|Artist||Mitakiki Women's Collaborative|
Acrylic on linen
|Dimensions||197 × 198 cm|
|Art Centre||Tjala Arts →|
Out of stock
Mitakiki Women's Collaborative
Naomi Kantjuriny is a prolific painter who has been working at Tjala Arts (formerly Minymaku) Arts since 2001, and is also an excellent hunter, weaver and wood carver. She is recognised for her knowledge of the Tjukurpa stories. Naomi’s mother’s Dreaming is Malu (kangaroo). Naomi is also a Ngangkari – a traditional healer.
Tjimpayi Presley is an artist with Tjala Arts who learned to paint from her mother, Tjampawa Katie Kawiny, a prolific artist and important cultural leader in Amata. Tjimpayi is also known for her punu woodblocks.
Mona Mitakiki Shepherd started painting with Tjurma Arts and Crafts in 1998. After a long break she returned to painting at Tjala Arts (formerly Minymaku Arts) in mid-2003. Mona’s husband, the late Michael Mitakiki also painted briefly at the art centre.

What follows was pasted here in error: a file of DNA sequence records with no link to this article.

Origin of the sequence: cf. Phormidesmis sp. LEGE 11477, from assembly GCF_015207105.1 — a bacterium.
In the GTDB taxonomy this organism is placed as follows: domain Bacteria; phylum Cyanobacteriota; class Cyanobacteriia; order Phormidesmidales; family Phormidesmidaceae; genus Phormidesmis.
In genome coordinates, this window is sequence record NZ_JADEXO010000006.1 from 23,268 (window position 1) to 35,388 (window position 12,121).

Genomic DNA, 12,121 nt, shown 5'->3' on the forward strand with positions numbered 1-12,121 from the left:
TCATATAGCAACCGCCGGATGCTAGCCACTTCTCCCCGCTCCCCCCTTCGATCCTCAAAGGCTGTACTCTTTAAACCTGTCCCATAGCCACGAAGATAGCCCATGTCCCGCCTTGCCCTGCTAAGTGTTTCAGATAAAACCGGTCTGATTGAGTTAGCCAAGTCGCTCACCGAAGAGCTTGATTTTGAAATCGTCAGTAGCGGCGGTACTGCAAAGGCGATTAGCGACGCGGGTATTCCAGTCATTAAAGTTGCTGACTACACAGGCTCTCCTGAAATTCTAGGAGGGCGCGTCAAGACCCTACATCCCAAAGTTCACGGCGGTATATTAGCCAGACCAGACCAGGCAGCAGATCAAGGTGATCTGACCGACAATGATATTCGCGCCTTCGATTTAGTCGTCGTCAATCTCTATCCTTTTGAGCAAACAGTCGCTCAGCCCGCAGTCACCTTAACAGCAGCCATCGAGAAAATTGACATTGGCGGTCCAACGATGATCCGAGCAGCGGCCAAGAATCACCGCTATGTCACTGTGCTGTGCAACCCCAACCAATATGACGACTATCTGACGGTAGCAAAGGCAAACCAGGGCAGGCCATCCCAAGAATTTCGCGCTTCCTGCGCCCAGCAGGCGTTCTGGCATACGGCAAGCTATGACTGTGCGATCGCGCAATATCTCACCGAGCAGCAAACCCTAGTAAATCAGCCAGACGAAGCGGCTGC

Together forming the Mitakiki Women’s Collaborative, Naomi Kantjuriny, Mona Mitakiki and Tjimpayi Presley paint kapi tjukurla (rock holes) that relate to the Kungkarangkalpa Tjukurpa. This story involves the Seven Sisters being chased across country by a bad man (Wati Nyiru).The wise elder sisters protect and teach the younger ones, keeping them from falling for his tricks. Wati Nyiru can change shape into different rock formations and landmarks. These sites remain part of the landscape and are important Anangu ceremonial places. The Seven Sisters story is very important to Anangu culture, as a story about family and culture. Mona, Tjimpayi and Naomi were taught to paint by late senior artist Kunmanara Katie Kawiny, and continue to keep her story alive through their practice for future generations.